Tough ques­tions are be­ing asked about bus tragedy

PressReader - Tke Channel - Tough ques­tions are be­ing asked about bus tragedy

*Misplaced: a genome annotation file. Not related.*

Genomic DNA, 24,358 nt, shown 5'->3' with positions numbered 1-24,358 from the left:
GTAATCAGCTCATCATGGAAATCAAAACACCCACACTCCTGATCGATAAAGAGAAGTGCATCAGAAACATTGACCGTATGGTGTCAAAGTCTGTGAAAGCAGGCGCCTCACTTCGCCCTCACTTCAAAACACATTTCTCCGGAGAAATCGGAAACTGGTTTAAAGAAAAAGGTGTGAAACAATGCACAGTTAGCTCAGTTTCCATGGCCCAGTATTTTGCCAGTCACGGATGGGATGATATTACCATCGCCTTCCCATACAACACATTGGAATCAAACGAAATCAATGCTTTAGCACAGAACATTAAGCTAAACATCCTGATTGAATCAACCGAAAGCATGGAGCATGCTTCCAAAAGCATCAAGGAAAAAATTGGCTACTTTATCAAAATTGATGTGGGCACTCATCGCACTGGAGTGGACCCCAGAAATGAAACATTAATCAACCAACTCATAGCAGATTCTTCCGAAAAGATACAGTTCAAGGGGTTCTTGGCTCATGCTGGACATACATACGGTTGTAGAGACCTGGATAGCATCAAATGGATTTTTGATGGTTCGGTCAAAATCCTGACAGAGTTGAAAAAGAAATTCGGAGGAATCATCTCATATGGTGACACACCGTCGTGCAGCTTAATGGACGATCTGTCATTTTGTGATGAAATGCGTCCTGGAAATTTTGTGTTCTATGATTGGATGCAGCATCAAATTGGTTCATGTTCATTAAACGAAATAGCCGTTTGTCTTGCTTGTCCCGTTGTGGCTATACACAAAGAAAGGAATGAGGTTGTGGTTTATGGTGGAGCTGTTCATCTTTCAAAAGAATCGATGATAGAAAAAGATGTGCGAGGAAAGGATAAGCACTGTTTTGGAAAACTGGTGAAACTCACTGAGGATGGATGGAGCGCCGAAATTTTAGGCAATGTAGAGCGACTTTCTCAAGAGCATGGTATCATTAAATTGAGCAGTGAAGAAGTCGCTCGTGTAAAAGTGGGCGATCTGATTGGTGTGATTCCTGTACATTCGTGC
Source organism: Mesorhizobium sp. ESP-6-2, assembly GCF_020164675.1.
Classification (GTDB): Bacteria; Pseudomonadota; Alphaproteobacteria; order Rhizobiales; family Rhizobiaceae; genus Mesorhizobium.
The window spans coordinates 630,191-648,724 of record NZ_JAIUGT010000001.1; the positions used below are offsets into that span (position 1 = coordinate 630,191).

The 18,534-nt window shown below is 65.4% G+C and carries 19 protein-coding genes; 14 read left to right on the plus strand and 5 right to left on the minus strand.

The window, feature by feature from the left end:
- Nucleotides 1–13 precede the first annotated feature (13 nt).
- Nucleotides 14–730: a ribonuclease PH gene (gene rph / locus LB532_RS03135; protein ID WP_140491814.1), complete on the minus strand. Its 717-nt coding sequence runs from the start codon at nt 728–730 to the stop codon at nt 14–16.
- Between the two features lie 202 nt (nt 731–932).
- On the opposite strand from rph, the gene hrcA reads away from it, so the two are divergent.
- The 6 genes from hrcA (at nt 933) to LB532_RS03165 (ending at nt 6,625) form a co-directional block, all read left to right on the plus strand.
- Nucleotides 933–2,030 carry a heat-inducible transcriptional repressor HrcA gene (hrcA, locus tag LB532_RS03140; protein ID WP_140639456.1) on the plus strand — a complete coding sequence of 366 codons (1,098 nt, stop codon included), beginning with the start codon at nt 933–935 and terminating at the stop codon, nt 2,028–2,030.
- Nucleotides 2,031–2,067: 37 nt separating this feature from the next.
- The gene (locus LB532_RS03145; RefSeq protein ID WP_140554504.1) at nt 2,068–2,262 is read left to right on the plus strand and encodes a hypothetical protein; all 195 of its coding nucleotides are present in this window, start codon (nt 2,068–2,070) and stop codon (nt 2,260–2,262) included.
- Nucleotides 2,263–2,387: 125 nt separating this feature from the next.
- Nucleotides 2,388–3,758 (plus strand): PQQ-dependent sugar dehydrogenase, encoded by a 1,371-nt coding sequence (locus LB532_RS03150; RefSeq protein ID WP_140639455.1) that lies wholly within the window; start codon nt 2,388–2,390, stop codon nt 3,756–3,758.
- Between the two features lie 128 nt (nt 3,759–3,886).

As all of Ot­tawa mourns the dead and prays for the in­jured, tough ques­tions are al­ready be­ing asked about Fri­day’s tragic crash of an OC Transpo dou­ble-decker bus at West­boro Sta­tion.Was ice on the Tran­sit­way a fac­tor in the crash? Did late-af­ter­noon sun­light im­pede the driver’s vi­sion? How fast was the bus go­ing? What were the per­sonal cir­cum­stances of the driver? Of the pas­sen­gers? Were there me­chan­i­cal is­sues of any sort with the Alexan­der Den­nis E500 dou­ble-decker bus it­self ? Were there train­ing is­sues? Are such dou­ble-deck­ers some­how less solid or stable than other buses? Is there any­thing about the Tran­sit­way de­sign, or ar­chi­tec­ture and state of the sta­tions them­selves, that could have con­trib­uted to the crash? Should the city ask out­side ex­perts, such as the Trans­porta­tion Safety Board, to lead the in­ves­ti­ga­tion?We know some things, as of this week­end:• That emer­gency re­spon­ders acted quickly and pro­fes­sion­ally to as­sist the pas­sen­gers and those on the plat­form, and that our area hos­pi­tals, start­ing with the Civic cam­pus, put their emer­gency plans into prac­tice swiftly and ef­fec­tively, no doubt sav­ing lives even amid the tragic loss of three of our cit­i­zens;• We know the city’s lead­ers — start­ing with Mayor Jim Wat­son and in­clud­ing top city brass and po­lice Chief Charles Borde­leau — tried to share what in­for­ma­tion they could with the pub­lic as soon as pos­si­ble. As with last fall’s tor­na­does, they un­der­stood that, dur­ing an emer­gency, an in­formed pub­lic is a pa­tient and sup­port­ive one;• We know that OC Transpo worked dili­gently to get tran­sit users to their des­ti­na­tions via route and bus changes, that other driv­ers stepped in and that the com­mu­nity in gen­eral worked to help those dis­placed and dis­ori­ented by this dis­as­ter.On Satur­day, Ot­tawa Po­lice Chief Charles Borde­leau laud­ably pledged, “We want to be as trans­par­ent as pos­si­ble be­cause we know the com­mu­nity has ques­tions about how this oc­curred.” Ques­tions, yes — and trau­matic mem­o­ries. Most Ot­tawans re­call stark images of the 2013 bus-rail crash that killed six, and they will de­mand an­swers about Fri­day’s tragedy. In­evitably, peo­ple will com­pare the two dis­as­ters, since both in­volved Transpo dou­ble-deck­ers. These were very dif­fer­ent crashes, in dif­fer­ent sea­sons of the year and at dif­fer­ent times of day, but the type of bus in­volved raises ob­vi­ous ques­tions.Among them is the over­all safety of dou­ble-deck­ers. Many ex­perts say noth­ing makes these less safe than other buses, but that leaves open the ques­tion of bus safety in gen­eral. In its re­port on the 2013 bus-rail crash, the Trans­porta­tion Safety Board said many tran­sit buses were “gen­er­ally sub­ject to the fewest safety stan­dards.” On dou­ble-deck­ers, it sug­gested there wasn’t suf­fi­cient “im­pact pro­tec­tion” for pas­sen­gers seated at the front of the top row. At least two dif­fer­ent sources in­ter­viewed by the Cit­i­zen com­pared these buses in some way to “tin cans” on wheels. This vivid metaphor may — or may not — re­flect safety; only a thor­ough, trans­par­ent in­ves­ti­ga­tion will pro­vide an an­swer.Transpo driv­ers, mean­while, told the Cit­i­zen’s Kelly Egan that driv­ing dou­ble-deck­ers isn’t straight­for­ward. One said Transpo warns its dou­ble-decker driv­ers to be alert to Tran­sit­way over­hangs. Other driv­ers talked about how the “curb­ing” is dif­fer­ent on dou­ble-deck­ers. Some com­plained about the dis­trac­tion of mon­i­tors for the up­per level.So many ques­tions, such an aw­ful tragedy. Ot­tawans need an­swers, even as we em­brace and try to sup­port our fel­low cit­i­zens so deeply af­fected by the crash.

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